MEK – Iran Protests Rise by %233 During The Month of May
Reports from MEK network inside Iran indicate a major rise in protests in Iran in comparison to the month of April. A report by “our Iran” confirms the rise in protests in the month of May.
Our Iran published a summary highlighting the increase in protest activities in May. The month of May saw protests spread like wildfire across Iran’s urban and rural population. 1093 individual protests took place, an average of 35 a day, with people from all walks of Iran’s population putting down their work and taking part. Poultry workers stood aside truck drivers, laborers, and teachers, united in their shared disgust for the tyrannical regime.
#Report #Briefing #Iran #Protests At A Glance – #May2018 #FreeIran #IranProtests #RegimeChange #FreeAllProtesters #FreeIran2018 #IranRegimeChange #IranStrike #IranNationalStrikes @Ouriran96 https://t.co/RvRLVLvC44
— Our Iran (@Ouriran96) June 6, 2018
There has been a marked increase in protest activity. April saw an average of 15 protests a day across Iran. May more than doubled this figure. The bulk of the May protests came from striking truck drivers, whose strikes affected 285 of Iran’s cities.
Between May 22nd and June 2nd, heavy vehicle drivers in all 31 of Iran’s provinces put down their keys and turned off their engines in an act of defiance. They had plenty to protest. The mullahs have increased insurance prices, highway tolls, and cargo commission rates, in a thinly-veiled attempt to further line their own pockets. Illegal charges, job shortages, and exorbitant vehicle repair prices left the truck drivers with little money for themselves.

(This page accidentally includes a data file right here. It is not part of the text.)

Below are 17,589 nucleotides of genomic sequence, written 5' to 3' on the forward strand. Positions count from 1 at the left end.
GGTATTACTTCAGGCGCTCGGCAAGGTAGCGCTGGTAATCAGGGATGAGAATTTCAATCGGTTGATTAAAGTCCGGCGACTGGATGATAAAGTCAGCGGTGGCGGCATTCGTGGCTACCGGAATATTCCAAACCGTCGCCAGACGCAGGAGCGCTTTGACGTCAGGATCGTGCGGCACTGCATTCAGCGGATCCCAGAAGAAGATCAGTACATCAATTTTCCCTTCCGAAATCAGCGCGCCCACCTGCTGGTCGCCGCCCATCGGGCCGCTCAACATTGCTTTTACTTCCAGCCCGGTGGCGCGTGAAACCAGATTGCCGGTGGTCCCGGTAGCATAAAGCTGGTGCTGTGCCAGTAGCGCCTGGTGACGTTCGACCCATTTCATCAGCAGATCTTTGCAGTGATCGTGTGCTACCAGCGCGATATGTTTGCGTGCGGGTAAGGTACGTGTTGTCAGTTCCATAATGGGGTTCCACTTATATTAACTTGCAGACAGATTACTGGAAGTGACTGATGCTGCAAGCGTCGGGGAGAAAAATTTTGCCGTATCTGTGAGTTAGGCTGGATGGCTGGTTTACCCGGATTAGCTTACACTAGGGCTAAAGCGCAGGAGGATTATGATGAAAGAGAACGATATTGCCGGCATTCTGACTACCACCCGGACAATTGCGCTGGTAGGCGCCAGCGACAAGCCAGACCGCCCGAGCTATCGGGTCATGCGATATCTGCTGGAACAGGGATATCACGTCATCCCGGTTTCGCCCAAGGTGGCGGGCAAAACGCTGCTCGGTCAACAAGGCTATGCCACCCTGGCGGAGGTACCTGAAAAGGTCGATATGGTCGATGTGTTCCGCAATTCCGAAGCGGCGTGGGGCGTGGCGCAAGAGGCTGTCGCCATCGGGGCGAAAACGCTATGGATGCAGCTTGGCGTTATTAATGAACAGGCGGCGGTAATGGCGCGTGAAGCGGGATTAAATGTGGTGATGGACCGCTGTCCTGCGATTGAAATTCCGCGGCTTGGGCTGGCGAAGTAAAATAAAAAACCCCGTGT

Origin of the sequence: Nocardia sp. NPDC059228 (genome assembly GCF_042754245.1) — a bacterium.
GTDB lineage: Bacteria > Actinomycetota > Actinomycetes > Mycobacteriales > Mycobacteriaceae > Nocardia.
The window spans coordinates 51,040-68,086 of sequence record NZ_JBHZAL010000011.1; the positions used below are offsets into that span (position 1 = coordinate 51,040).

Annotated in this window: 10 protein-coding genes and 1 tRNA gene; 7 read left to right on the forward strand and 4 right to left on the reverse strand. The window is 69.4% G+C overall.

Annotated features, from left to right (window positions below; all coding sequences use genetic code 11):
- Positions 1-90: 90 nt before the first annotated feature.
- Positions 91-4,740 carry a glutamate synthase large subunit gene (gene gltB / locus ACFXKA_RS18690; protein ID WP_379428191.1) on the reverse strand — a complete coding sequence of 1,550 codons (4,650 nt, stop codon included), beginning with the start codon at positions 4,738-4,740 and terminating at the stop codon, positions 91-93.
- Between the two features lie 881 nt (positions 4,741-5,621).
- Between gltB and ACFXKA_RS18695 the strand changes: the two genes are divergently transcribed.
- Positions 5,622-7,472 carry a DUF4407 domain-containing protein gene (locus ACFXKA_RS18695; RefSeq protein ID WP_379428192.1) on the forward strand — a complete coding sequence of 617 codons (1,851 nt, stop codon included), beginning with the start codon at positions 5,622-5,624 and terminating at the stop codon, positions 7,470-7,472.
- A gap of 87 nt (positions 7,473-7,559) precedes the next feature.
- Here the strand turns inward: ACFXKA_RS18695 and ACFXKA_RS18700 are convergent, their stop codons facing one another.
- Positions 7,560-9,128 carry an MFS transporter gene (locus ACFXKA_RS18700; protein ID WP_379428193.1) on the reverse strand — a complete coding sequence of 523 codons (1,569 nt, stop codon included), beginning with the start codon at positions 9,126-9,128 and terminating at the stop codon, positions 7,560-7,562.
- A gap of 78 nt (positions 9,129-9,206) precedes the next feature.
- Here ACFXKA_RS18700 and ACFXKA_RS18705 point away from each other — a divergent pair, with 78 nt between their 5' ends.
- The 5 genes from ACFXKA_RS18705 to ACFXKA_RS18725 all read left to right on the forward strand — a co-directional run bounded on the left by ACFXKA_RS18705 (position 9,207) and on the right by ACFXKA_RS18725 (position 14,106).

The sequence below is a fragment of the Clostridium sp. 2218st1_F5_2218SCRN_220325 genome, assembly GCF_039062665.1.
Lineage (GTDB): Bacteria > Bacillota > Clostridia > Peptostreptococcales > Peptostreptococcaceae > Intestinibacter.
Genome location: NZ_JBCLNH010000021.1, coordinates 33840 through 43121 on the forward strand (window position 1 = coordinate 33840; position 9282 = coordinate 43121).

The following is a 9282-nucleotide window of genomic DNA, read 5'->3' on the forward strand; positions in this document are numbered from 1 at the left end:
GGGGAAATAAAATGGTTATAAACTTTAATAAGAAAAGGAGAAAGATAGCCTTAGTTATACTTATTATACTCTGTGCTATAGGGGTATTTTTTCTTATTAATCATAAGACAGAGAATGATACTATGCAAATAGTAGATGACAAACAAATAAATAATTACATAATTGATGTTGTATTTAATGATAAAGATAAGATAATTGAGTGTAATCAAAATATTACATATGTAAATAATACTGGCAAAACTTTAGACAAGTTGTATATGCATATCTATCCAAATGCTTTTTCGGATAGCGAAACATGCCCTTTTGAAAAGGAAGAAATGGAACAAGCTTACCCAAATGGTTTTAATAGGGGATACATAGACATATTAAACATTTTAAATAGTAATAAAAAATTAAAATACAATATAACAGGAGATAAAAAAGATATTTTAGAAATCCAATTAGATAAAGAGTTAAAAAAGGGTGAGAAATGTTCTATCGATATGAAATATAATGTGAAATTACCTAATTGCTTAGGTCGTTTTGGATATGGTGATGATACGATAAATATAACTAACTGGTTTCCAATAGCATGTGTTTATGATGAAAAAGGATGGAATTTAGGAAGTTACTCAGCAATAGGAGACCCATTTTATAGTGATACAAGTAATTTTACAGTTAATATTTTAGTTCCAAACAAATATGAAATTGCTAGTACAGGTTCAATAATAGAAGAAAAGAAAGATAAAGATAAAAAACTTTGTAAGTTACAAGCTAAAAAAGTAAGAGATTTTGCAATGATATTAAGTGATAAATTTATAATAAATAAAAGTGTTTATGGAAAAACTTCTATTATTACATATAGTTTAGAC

The plight of the nation’s truck drivers attracted the attention of other industry sectors. The leader of Iran opposition, Maryam Rajavi, pledged her support and encouraged others to stand with the drivers in a gesture of solidarity. As a result, taxi drivers, minibus drivers, and petrol truck delivery drivers joined the strike, leaving gas stations empty and long queues of cars waiting to fill up.
Tehran’s Taxi Drivers Strike
Taxi drivers at Tehran’s Imam Khomeini Airport also put down their keys to protest their inability to enter the traffic area to pick up patrons. Their plight also inspired others, with taxi drivers across Iran joining their cause, and that of the truck drivers. Taxi drivers in a total of 11 provinces joined the strike in protest at their own appalling working conditions.
A Wide Array of Labour Protests
May saw no less than 249 individual labor protests across 62 of Iran’s cities. The majority of these were born from discontent over non-payment of salaries, unfair dismissals, and closures of factories. Railway workers, coal miners, sugarcane workers and factory workers were among those that coordinated strikes against the regime.
Protestors from Plundered Investors
38 separate protests came from plundered investors. These investors lost their savings after the mullahs looted credit institutions. In Rasht, angry protestors tore down a statue of the head of the central bank of Iran, Saif. In Tehran, demonstrators threw eggs and tomatoes at the doors of the monetary prosecutor’s office, the Trade Bank, and the Future Bank. In another protest, investors conducted a sit-in outside the Central Bank. They blocked the street, and cars prevented cars from moving.
Protests from the Elderly
On May 11th, the retired population of Iran took to the streets to vent frustrations of their own. Pensioners in Iran frequently do not receive payments, and when they do, they are so meagre that they are forced to live in appalling conditions. Retired teachers, steelworkers, and petrochemical workers took to the streets to demand a fairer and more reliable pension system.